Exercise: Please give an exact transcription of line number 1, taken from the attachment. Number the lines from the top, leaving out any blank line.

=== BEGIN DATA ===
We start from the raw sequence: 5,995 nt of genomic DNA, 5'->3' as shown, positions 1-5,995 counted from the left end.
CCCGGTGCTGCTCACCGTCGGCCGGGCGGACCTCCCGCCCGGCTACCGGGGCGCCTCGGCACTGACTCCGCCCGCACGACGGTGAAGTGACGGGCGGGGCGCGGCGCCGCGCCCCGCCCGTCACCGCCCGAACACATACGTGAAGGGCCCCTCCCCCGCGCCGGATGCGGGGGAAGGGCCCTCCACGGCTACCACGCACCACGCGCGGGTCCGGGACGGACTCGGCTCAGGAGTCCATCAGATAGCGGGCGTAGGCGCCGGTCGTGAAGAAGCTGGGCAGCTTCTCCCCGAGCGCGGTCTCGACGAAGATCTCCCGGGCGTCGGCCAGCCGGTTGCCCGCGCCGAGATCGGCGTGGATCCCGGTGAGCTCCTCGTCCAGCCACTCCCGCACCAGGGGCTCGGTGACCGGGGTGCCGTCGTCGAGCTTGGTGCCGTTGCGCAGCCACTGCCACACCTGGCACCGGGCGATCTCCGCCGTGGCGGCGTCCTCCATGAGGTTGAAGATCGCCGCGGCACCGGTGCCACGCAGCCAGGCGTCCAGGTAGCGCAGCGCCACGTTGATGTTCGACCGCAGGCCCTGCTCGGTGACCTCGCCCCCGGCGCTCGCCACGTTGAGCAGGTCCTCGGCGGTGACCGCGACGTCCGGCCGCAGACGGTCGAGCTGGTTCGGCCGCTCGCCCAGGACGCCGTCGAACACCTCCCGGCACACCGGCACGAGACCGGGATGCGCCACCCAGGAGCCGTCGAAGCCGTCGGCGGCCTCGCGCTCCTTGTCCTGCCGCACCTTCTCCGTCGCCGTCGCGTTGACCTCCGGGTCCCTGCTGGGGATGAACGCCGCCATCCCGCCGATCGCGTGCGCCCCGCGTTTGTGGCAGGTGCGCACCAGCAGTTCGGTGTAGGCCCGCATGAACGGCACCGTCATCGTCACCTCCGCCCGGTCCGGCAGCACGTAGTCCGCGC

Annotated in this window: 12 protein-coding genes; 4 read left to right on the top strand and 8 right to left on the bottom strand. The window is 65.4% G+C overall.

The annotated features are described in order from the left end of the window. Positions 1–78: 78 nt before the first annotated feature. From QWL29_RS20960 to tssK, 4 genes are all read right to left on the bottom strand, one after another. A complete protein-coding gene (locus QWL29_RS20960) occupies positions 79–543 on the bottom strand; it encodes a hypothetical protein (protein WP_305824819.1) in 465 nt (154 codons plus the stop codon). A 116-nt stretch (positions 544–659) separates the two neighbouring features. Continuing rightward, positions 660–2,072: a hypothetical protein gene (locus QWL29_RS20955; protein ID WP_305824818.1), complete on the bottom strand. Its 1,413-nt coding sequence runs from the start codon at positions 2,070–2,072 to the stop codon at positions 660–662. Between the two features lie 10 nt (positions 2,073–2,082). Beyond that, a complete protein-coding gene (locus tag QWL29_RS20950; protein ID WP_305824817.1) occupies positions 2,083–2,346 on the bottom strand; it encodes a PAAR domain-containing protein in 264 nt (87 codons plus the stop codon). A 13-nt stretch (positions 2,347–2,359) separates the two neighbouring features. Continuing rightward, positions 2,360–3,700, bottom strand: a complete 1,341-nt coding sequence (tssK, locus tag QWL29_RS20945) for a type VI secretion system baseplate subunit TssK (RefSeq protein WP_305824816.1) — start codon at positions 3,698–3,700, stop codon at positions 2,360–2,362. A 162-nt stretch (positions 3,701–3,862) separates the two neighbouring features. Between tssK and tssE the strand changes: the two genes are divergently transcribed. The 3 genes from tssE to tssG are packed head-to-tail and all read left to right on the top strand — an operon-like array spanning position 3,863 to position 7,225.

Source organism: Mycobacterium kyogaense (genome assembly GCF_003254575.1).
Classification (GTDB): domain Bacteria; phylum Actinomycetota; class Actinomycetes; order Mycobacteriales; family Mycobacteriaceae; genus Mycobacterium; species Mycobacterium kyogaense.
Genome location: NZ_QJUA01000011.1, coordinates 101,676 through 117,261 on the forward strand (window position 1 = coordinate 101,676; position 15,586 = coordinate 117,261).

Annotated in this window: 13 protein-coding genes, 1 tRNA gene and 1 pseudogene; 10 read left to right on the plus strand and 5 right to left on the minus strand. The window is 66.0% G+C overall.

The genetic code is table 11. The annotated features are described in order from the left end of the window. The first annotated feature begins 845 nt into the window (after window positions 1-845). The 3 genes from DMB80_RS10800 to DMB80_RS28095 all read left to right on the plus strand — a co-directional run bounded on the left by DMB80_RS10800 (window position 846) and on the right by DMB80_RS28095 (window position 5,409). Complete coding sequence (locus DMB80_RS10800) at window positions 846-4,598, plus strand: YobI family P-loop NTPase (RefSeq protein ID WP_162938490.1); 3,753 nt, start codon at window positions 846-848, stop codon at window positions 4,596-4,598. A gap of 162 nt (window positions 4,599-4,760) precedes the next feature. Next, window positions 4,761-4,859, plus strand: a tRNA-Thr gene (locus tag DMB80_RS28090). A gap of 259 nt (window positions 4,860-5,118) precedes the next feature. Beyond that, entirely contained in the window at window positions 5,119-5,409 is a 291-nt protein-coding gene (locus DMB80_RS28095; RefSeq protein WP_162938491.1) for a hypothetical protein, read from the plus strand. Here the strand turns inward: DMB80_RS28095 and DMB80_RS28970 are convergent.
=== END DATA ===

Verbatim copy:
We start from the raw sequence: 5,995 nt of genomic DNA, 5'->3' as shown, positions 1-5,995 counted from the left end.